Wouldn’t you know it—I’d barely entered the water when I stepped on coral. It cut right into the tender flesh of my sole and hurt like crazy. I tried to staunch the steady dribble of blood with my towel, but my Marine Corps husband declared we had to return to the hotel and get medical attention. So, hanging onto my man, I hobbled what seemed like from here to eternity down the long, long sidewalk to our hotel. My progress was marked by a trail of faint but bloody footprints.
The air in the hotel lobby was cool against my skin after the long march in the sun. Yet perspiration beaded my body and trickled down my forehead. And the lobby seemed awful dim. I thought about removing my sunglasses, but the elevator doors opened and Don all but hauled me inside. Suddenly, my knees went rubbery; the walls spun.
The last thing I remember was Don punching the button for our floor. The elevator lurched upward, but I lurched downward. Don grabbed me with both arms and glanced at my face. My sunglasses, he told me later, were pushed to the side and hung from one ear. My eyes were open in a blank stare. My arms and legs were limp noodles. He struggled to hold me upright.
Ding. The elevator doors slid open. Five people stepped forward, but stopped halfway. Their eyes widened and their mouths went slack. No one said anything. They literally froze.
My husband stared back, equally frozen, seeing himself with their eyes—a man standing in a pool of blood, a young woman limp in his arms, her head thrown back, eyes open but not seeing, mouth drooling, sunglasses swaying from one ear.
Ding. The doors shut out his audience.
Belatedly, he realized the gawkers were standing in the hotel lobby. The elevator must have gone to our floor while he was distracted with me, then returned to the lobby for its new load of passengers. Quickly, he punched the button for our floor again. This time when the doors opened, he picked me up and carried me to our room.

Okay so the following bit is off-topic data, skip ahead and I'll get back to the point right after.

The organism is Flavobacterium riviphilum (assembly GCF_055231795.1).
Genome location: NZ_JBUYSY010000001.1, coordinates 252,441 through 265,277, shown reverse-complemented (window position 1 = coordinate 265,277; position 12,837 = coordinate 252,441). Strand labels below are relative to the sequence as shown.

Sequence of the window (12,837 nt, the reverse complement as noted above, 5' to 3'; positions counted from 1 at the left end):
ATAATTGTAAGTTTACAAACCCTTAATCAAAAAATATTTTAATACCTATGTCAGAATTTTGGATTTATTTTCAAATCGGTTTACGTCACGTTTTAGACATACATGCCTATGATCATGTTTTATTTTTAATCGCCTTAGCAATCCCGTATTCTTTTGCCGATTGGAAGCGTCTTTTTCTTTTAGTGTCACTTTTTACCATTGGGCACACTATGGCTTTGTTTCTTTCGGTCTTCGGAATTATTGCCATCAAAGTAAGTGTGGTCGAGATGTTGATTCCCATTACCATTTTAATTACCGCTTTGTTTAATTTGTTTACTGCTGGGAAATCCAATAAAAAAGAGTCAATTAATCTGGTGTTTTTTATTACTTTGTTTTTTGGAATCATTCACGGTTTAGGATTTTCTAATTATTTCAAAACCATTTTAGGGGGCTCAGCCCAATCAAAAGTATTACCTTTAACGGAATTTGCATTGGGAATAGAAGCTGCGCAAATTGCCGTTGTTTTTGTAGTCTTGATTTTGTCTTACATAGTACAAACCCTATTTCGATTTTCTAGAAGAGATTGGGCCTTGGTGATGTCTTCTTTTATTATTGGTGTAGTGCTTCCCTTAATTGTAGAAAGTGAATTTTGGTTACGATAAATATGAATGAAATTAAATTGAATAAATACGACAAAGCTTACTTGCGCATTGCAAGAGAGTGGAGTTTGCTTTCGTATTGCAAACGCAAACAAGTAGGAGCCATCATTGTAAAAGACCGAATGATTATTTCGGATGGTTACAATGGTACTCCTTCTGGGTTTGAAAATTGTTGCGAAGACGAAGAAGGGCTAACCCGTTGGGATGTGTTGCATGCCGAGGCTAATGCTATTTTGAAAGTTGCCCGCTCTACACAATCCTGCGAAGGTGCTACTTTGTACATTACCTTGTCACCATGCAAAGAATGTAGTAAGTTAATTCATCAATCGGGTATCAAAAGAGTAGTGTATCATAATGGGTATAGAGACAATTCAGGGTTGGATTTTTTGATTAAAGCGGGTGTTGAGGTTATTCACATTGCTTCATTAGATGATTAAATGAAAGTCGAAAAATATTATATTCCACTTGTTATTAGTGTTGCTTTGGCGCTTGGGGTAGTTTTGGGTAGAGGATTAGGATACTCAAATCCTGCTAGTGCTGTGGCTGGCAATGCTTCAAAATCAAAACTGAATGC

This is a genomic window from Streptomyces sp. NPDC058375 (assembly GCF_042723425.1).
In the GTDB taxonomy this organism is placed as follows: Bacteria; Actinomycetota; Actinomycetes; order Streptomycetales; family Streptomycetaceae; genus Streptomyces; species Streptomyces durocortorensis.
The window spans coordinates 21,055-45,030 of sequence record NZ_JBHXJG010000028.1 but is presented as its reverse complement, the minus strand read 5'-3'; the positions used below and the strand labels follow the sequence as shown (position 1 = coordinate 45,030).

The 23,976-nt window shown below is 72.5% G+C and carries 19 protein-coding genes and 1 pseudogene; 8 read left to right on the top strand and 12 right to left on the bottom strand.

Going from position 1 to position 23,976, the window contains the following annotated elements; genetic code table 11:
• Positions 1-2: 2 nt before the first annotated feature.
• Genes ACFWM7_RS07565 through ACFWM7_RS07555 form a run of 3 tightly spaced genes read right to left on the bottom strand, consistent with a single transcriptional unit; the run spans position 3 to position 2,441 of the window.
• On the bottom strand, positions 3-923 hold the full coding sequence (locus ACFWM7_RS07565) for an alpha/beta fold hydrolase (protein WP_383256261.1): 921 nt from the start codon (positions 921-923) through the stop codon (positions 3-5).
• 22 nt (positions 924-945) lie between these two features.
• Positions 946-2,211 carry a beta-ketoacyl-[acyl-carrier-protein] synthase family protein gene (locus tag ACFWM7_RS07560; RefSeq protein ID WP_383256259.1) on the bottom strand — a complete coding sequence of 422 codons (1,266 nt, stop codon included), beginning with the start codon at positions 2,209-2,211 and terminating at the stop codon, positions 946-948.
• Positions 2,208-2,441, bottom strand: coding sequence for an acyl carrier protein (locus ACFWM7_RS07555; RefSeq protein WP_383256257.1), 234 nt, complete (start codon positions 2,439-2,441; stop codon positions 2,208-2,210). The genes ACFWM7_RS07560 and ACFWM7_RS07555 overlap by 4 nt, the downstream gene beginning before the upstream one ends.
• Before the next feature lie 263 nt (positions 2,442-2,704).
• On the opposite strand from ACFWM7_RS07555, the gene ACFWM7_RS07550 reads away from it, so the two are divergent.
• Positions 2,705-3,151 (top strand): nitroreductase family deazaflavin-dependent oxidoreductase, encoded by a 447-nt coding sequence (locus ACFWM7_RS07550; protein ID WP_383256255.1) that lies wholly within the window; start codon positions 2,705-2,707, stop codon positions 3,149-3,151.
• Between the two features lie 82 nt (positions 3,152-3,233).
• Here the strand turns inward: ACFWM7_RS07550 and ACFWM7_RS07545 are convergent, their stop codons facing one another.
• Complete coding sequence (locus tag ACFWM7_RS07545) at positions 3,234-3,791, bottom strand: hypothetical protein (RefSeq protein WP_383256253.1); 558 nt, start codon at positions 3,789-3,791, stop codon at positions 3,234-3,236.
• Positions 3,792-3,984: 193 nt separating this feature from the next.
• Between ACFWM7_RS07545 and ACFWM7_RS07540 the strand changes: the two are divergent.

Within an hour, we were at a hospital to have the gash cleaned. The doctor didn’t anesthetize my foot, evidently confusing me as the Marine instead of my husband. Big mistake. Not only were the bottoms of my feet ticklish, but inserting a probe into my wound and poking it around was asking too much of me. Without thinking—honestly, it was purely a reflex action—I kicked him in the face.
Fortunately, I only grazed his nose, but my husband was ordered to hold down my legs for the rest of the procedure. My wound was being cleansed for my benefit, but my body interpreted it as an attack and wanted to respond with its own aggression.
Isaiah 53 tells us about Jesus’ wound.
His wound was fatal—He died “for our transgressions” (v. 5). Why? To cleanse us—“by His stripes we are healed” (v. 5) And because His wound was voluntary, indeed purposed, He bore it meekly—“as a sheep before its shearers is silent, so He opened not His mouth” (Isaiah 53:7b, NKJV).
Jesus took our wounds for His.
Did you know we’re on a honeymoon now? Yep, from here to eternity.
By Stephanie Prichard -